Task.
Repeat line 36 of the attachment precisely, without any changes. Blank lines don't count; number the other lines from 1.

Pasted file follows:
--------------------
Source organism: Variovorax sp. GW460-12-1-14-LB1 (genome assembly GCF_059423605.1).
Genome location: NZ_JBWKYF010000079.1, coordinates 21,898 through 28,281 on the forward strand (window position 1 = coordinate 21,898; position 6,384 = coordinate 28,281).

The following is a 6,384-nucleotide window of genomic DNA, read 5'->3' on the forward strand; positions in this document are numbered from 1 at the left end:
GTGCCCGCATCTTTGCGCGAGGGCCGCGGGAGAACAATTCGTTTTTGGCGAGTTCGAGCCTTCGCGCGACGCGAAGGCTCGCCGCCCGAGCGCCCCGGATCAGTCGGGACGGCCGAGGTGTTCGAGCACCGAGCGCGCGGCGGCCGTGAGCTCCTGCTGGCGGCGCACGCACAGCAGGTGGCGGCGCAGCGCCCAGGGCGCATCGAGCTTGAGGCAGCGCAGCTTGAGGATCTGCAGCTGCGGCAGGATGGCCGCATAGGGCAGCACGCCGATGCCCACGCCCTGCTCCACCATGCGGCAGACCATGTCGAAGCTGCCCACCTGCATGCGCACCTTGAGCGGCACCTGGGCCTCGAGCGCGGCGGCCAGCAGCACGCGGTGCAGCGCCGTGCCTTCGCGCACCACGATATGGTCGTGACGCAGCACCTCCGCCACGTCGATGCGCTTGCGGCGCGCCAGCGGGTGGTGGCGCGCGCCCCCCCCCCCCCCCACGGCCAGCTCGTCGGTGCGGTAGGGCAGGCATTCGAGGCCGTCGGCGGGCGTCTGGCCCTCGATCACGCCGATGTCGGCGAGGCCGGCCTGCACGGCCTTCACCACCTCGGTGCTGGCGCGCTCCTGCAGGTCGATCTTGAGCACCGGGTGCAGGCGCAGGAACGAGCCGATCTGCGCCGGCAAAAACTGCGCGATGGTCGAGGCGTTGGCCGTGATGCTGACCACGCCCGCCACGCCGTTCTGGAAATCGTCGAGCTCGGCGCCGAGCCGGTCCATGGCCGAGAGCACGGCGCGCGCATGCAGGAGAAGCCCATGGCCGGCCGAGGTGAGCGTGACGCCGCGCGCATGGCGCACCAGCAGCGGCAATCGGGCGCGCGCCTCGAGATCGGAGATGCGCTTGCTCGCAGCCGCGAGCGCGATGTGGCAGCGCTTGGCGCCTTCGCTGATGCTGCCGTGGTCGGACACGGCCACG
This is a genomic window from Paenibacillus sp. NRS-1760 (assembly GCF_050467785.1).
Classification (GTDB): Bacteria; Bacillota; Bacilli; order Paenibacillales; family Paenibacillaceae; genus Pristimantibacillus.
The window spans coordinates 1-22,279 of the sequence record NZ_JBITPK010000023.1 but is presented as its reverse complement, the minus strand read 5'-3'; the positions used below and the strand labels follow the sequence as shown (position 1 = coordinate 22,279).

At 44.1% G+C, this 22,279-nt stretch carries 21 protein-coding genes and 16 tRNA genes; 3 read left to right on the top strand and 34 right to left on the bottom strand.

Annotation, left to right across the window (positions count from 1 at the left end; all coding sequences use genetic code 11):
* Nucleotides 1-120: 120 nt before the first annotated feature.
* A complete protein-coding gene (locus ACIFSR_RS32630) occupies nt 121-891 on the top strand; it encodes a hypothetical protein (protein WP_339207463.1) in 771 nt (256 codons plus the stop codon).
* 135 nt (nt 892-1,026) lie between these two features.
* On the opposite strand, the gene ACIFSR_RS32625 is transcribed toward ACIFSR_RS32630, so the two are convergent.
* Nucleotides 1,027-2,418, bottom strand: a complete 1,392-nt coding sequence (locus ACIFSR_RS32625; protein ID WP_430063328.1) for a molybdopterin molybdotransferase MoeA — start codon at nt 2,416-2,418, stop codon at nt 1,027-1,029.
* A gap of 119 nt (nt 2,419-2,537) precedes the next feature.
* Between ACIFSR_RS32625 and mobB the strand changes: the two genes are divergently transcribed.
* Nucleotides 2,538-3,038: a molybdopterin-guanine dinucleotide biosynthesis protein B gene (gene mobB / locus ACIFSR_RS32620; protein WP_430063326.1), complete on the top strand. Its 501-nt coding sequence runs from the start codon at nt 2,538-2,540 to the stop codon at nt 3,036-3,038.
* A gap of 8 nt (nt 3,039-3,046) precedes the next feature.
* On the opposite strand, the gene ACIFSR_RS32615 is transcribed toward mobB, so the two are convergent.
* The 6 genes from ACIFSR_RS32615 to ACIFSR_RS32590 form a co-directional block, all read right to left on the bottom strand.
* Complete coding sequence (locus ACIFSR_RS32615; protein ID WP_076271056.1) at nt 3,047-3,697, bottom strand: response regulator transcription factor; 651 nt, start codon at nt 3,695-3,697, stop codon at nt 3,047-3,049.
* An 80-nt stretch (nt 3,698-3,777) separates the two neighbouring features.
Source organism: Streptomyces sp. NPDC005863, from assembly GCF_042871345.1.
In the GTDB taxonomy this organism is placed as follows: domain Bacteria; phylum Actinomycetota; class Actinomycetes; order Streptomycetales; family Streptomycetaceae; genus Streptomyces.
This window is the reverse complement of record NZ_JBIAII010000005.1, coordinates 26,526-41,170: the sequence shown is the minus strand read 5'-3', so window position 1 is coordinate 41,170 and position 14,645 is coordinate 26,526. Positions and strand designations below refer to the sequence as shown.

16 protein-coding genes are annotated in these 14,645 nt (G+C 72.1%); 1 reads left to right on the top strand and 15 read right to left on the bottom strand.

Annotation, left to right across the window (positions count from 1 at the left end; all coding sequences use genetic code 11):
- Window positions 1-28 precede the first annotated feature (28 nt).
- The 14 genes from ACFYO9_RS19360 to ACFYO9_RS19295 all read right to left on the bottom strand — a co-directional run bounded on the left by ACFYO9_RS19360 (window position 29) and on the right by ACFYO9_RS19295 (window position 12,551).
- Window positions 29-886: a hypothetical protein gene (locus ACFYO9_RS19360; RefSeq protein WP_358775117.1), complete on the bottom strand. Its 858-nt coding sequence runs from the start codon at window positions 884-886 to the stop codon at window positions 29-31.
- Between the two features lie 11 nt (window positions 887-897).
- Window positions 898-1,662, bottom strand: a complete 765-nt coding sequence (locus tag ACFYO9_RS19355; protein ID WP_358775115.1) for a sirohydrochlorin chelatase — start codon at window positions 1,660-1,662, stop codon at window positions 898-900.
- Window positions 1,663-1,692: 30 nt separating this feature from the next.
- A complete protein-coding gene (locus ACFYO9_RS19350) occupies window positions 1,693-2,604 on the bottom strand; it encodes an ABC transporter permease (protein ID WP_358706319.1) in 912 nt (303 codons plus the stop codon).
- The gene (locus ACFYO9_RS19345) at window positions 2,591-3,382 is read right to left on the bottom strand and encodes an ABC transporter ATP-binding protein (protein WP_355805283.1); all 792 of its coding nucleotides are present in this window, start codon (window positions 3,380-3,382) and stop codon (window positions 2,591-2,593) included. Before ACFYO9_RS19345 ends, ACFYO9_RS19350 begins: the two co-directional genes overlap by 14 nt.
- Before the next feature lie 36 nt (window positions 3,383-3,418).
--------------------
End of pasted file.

- Before the next feature lie 36 nt (window positions 3,383-3,418).